CHICAGO (CBS) -- A South Side pastor who stuck his neck out by campaigning for Republicans Bruce Rauner and Jim Oberweis on Wednesday reflected on his decision, and the division it created in the African-American community.
"I took a beating, but it was all worth it," Rev. Corey Brooks said a day after Rauner defeated Gov. Pat Quinn, but Oberweis lost to U.S. Sen. Dick Durbin.
WBBM Newsradio's Mike Krauser reports Brooks, pastor of New Beginnings Church in Woodlawn, said he felt at times like he was the one running for office.
"I've discovered that … when you go against the status quo, and you go against what people have been doing for years, everybody is not going to be pleased with it," he said.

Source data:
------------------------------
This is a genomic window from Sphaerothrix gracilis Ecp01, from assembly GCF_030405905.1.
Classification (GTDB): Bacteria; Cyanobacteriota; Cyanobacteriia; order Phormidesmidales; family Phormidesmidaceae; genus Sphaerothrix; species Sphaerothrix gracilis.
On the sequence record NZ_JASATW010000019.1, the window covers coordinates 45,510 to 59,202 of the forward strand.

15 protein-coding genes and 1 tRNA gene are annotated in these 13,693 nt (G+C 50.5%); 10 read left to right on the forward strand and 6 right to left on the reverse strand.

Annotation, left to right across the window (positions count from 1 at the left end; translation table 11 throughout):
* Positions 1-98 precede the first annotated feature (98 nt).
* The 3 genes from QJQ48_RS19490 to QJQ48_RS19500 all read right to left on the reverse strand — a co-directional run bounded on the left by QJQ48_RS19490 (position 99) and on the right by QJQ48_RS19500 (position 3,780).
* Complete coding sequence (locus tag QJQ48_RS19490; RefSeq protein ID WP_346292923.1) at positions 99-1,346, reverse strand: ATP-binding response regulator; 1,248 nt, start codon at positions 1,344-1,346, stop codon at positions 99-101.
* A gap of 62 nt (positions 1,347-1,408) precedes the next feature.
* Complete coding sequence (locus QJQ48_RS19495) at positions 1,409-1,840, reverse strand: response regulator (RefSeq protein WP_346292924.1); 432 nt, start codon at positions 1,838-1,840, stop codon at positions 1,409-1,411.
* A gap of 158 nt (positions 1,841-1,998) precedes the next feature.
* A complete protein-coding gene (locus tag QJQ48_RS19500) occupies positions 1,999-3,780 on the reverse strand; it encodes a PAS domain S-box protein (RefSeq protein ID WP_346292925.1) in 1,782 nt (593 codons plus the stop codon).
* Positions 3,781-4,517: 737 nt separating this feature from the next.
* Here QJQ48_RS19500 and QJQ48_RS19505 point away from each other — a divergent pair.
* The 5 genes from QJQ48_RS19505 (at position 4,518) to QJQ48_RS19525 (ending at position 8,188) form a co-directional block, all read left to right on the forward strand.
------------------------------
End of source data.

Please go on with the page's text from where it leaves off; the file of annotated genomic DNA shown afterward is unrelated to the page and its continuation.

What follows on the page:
Brooks acknowledged his endorsement of Rauner and Oberweis caused some division in his own congregation, and among the black community in general, as black voters in Chicago long have been staunch Democratic voters.
"Not as much in my church, probably, because they know my heart, they know what I'm trying to do, and they understand me," he said.
Brooks said he received death threats containing derogatory slurs late last month, in calls that mentioned Rauner's name.
"There's an old saying that sticks and stones may break my bones, but words never hurt. That's a lie. Words hurt tremendously," he said. "The greatest lesson I've learned is it's not what people call you, it's what you answer to. Stay focused, stay committed, and stay firm on your beliefs, and it will pay off."
Brooks said he'll continue to support the best candidates, regardless of their party affiliation.
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